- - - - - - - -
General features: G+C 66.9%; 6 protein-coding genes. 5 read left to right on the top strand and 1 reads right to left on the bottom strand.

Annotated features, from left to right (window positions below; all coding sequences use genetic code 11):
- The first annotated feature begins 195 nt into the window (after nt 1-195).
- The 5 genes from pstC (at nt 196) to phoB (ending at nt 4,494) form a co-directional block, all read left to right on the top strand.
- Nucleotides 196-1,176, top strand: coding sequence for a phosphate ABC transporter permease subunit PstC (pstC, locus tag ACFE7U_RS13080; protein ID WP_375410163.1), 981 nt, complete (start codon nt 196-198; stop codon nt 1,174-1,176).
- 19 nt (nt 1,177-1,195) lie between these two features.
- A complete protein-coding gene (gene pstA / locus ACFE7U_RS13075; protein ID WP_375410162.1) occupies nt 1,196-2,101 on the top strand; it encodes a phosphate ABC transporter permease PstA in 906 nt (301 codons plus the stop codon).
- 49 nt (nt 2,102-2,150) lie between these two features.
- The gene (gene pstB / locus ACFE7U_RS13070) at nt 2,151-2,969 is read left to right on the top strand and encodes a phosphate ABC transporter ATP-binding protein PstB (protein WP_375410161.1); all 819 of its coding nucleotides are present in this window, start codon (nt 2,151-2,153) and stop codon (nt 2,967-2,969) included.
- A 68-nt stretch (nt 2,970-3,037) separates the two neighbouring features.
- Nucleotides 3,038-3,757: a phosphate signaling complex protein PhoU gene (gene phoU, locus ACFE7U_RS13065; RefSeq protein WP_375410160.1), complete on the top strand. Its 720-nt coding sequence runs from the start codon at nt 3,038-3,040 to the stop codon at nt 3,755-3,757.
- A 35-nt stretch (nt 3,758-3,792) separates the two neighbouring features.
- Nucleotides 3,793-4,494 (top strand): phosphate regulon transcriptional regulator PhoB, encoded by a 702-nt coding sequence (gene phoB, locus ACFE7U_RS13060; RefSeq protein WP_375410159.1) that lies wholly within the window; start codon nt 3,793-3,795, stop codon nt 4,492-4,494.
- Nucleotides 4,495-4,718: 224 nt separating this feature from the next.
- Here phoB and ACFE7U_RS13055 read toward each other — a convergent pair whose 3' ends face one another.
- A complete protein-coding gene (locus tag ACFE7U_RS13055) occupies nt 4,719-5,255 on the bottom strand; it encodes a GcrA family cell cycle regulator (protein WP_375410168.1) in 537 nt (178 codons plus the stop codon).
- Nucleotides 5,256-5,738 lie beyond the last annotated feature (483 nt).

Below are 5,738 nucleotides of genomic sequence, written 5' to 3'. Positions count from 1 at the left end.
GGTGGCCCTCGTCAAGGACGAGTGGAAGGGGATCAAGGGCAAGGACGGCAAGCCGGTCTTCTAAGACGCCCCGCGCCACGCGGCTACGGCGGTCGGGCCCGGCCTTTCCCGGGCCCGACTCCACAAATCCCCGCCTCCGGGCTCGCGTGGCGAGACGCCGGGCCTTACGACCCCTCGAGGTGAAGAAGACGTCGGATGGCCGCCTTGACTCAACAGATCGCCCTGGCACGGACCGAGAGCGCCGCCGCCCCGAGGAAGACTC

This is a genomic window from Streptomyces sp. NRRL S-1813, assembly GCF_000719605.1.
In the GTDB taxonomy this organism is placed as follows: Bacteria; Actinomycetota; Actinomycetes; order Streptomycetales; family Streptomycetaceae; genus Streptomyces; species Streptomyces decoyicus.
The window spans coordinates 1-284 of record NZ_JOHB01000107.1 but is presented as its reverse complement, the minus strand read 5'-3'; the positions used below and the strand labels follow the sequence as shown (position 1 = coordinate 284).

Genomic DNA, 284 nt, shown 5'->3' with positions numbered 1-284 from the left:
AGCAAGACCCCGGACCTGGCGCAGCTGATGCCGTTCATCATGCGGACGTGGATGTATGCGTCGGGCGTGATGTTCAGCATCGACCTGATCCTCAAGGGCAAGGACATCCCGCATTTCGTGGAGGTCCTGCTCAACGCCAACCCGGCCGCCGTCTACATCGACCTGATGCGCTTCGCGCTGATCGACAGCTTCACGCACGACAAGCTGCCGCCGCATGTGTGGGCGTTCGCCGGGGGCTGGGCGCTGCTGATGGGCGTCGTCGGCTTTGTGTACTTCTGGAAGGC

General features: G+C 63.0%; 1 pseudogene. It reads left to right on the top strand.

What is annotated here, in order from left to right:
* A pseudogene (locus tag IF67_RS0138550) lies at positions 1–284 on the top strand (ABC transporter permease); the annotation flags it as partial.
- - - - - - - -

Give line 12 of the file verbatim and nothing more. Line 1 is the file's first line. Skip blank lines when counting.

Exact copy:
- A 35-nt stretch (nt 3,758-3,792) separates the two neighbouring features.